The Gist: The percentage of the U.S. adults who love drinking Starbucks coffee dramatically decreased after the coffee chain gained negative press late last week. Among Millennials, the change in opinion was even greater.
If you’re not following current events as hawkishly as we do, you may have missed why Starbucks has been in the news since last Thursday. A Philadelphia Starbucks employee called 911 after noticing two black men seated at a table who had not yet ordered anything. The men were waiting for a friend, and therefore, to order.
The police showed up and arrested them for trespassing. Confused, bystanders took footage of the incident causing it to go viral. There are protests outside of the store. Some are calling for a larger boycott of Starbucks.
One benefit of our system is the ability to see exactly how consumers feel about a brand quickly. Our system is always tracking this. Since this Starbucks incident made national news, we decided to take a peek to see if the needle moved at all on the brand’s favorability among the U.S. population.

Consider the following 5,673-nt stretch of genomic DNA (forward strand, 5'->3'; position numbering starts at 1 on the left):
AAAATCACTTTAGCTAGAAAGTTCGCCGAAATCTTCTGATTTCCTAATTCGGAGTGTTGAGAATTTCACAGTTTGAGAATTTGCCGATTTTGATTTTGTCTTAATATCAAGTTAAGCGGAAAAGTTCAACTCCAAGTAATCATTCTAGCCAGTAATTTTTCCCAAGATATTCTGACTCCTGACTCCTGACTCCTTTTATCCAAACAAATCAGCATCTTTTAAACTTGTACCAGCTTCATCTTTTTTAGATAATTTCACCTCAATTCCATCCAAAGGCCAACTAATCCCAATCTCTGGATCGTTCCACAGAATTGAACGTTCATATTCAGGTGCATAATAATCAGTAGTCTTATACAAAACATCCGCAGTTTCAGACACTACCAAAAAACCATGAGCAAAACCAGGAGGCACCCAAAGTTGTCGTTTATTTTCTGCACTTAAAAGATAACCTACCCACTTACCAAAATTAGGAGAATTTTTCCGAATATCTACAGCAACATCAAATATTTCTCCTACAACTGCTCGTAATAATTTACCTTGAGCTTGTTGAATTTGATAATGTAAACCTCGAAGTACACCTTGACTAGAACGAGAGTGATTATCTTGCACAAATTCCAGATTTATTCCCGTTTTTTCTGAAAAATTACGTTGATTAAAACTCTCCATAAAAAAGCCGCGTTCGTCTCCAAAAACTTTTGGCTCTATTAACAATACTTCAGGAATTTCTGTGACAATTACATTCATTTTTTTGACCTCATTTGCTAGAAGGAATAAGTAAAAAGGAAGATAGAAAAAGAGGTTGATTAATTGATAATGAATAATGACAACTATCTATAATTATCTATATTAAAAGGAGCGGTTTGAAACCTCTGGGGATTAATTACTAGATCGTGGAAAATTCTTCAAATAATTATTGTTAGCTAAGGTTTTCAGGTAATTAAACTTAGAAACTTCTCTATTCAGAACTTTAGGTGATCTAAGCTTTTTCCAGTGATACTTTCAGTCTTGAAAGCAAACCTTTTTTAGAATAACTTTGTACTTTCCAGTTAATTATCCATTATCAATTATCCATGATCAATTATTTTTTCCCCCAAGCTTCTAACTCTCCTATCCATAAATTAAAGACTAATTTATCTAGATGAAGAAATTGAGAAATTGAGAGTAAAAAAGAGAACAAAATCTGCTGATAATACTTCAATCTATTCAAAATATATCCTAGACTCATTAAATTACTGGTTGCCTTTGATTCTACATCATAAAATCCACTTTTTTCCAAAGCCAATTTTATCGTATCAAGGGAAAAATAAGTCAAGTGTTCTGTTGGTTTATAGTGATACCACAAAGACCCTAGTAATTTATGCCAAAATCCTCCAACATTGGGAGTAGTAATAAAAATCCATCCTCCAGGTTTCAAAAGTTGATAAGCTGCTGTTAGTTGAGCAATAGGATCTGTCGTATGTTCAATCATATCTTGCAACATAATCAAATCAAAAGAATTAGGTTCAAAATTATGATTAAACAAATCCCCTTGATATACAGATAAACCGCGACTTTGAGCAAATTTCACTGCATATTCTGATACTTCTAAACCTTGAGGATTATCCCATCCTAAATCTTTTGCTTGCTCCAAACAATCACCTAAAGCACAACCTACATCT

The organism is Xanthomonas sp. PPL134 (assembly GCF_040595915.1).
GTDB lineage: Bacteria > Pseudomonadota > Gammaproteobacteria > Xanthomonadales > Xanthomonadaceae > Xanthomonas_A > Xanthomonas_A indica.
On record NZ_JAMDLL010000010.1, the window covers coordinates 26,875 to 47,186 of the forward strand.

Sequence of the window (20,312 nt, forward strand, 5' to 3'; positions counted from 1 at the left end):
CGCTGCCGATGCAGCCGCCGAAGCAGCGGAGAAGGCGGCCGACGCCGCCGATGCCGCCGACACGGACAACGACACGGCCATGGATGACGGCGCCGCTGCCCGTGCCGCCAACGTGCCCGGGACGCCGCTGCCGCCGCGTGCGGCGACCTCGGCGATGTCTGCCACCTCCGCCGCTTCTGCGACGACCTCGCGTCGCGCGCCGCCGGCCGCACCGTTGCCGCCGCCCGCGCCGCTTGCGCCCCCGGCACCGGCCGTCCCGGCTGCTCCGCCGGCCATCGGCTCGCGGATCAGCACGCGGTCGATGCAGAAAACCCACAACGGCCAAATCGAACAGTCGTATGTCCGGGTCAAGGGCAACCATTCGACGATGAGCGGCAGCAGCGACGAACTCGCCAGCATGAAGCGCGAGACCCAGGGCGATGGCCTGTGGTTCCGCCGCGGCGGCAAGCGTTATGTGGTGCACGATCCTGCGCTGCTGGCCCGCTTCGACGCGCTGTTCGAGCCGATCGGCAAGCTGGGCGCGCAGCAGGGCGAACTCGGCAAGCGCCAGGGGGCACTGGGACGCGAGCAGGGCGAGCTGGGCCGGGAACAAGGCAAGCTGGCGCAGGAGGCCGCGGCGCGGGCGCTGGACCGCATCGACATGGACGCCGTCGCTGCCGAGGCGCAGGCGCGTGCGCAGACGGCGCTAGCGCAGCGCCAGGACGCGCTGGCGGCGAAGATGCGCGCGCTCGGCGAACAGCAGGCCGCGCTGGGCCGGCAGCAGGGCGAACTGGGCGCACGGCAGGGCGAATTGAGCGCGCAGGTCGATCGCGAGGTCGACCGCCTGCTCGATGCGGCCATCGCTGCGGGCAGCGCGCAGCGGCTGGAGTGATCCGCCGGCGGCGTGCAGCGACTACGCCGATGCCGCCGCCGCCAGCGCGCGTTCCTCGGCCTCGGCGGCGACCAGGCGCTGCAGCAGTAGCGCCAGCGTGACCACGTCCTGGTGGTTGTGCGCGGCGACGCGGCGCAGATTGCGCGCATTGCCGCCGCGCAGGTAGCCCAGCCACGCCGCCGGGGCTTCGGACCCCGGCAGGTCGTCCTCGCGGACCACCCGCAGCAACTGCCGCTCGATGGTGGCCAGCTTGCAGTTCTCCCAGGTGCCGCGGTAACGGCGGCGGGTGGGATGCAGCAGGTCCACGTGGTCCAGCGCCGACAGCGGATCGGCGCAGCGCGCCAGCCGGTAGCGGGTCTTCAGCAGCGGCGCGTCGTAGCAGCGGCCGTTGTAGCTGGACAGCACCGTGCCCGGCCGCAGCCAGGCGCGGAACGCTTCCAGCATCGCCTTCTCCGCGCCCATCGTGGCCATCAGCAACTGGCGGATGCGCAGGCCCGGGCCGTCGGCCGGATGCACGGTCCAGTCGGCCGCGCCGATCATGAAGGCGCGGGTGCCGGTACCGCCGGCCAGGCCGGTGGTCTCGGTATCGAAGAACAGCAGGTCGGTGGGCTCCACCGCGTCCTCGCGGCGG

U.S. adults who ‘love’ to drink Starbucks coffee has remained flat over the past year; that is, until this month. It plummeted from 12% to 8% who say they love Starbucks. The lowest percentage of the general population we’ve seen say they love Starbucks was 9% in fall of 2016. This is a new low.
We also see the group who ‘don’t like’ Starbucks is up and down in general over the past year, but it took a quicker uptick from March to April. 41% of U.S. adults say they did not like Starbucks in March, but this grew to 43% in April.
Segmenting this by only Millennials (those ages 18-34) we see an even bigger change in favorability to the brand (orange line is ‘like’, the blue line is ‘love’) and an increase in people who ‘don’t like’ Starbucks (red line).
Those are the numbers. Since the brand has condemned the incident and is taking steps to make it right, and the employee who called 911 is no longer working for the company, we wonder if the brand’s favorability will rebound just as quickly as it was impacted. Starbucks’ CEO Kevin Johnson publicly condemned what happened and will meet with two men in-person today, at his request.
We’ll get back to you on if Johnson’s vow to ‘fix this’ works.